Is there a stranger in your child’s bedroom?

Do you know that I am who my profile says I am-

Does it give you chills…

When you turn on TV and see that one more child has been victimized by someone they met online?

It does me.  And then I get angry.  Angry at these predators who make it their job to lure kids whose technical proficiency with social media extends beyond their maturity level or their ability to tell the difference between someone who is a real friend and someone who has created a fake profile to lure them into their sick world.

Kids are innocent, and they want to be liked.  Predators are pros at getting to them through their own social media channels. They love to pretend they “used to go to school there” or “played on the same soccer team” or “used to know your friend/sister/cousin/brother.”

Not my kid…
We teach our kids not to talk to strangers, and we impose rules about who they can get into a car with or spend the night with.  And, as much as want to believe they they no better than to talk to a stranger online, don’t count on it.  I was speaking to a group of about 50 5th graders recently and asked how many of them had ever talked to a stranger online.   About 60% of them had. Moving on to the middle and high schools, I asked the same question.  Same response- scary.  Of the kids whose hands were up, I bet every one of their parents thought, “not my kid.”

You wouldn’t let a stranger into your house and back to your daughter’s bedroom to hang out with her.

How do you know they aren’t already there?  Right there on the computer, tablet, or phone.

Here are 3 things you can do to keep the virtual stranger OUT of your house- and your kids’ bedrooms:

1. Check their phones- take inventory

Is your child’s phone blowing up with notifications?  That’s red flag that something is going on, and it’s time to take over.  However, it’s not always that obvious.  Random checks on the phone are highly recommended, and if you feel it’s best to sit down with your child and have him/her show you everything they are doing on the phone, make sure they really show you everything.  It’s very easy for them to show you what they want you to see.  Look for apps like Kik, Blindspot, Whisper, Ask.fm or the “secret vault” apps that look like calculators.  Remember just because your kid is a good kid and easy to parent doesn’t mean that they are mentally in control of who finds them on their devices which brings us to…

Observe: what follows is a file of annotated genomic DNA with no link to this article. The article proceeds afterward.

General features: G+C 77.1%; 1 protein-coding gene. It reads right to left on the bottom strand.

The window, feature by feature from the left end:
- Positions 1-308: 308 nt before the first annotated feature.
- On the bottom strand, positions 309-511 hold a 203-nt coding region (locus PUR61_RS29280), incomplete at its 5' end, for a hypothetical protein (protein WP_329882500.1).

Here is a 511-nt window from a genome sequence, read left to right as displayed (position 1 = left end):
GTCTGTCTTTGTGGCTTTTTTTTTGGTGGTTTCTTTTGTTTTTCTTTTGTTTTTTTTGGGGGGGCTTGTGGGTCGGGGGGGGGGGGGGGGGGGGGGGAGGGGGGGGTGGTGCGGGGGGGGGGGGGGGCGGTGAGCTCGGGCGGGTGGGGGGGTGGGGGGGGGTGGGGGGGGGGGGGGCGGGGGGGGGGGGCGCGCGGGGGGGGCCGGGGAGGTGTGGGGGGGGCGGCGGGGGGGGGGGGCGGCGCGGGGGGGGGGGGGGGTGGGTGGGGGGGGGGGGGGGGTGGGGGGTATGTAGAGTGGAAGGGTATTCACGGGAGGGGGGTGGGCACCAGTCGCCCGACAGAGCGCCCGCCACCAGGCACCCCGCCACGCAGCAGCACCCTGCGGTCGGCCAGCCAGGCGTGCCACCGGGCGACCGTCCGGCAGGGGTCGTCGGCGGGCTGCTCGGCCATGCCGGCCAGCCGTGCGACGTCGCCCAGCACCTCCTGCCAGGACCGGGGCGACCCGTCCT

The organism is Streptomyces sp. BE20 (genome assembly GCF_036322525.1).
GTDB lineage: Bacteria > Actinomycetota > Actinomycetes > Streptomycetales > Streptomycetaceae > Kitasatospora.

2. Look at and question followers and friends on all social media accounts

Who is reaching out to them?  Following them?  See people you don’t know?  It’s completely ok to ask the question:  how do you know this person? Remind them that their value has nothing to do with the # of followers they have, and that they should be choosy about who they allow into their public online life.

3. Take advantage of Get Safe Academy’s Triple “S” Course for Parents (Safety, Self Defense & Social Media 101) while it’s available – only until March 9!

This course cuts through all of the noise, and gives parents exactly what they need to know about keeping their tweens/teens safe online as well as off.  The course also includes a self defense video taught by an renowned expert who is a former CIA paramilitary operator, as well as a video that takes parents through all of the key apps kids are using that we need to know about.  And, whether we like it or not, our kids WILL be judged on their social media profile- whether it’s by a college, recruiter, or employer.  The course wraps up with a video that teaches you how to work with your teen to build an impressive social media profile and to use all social media to their competitive advantage.

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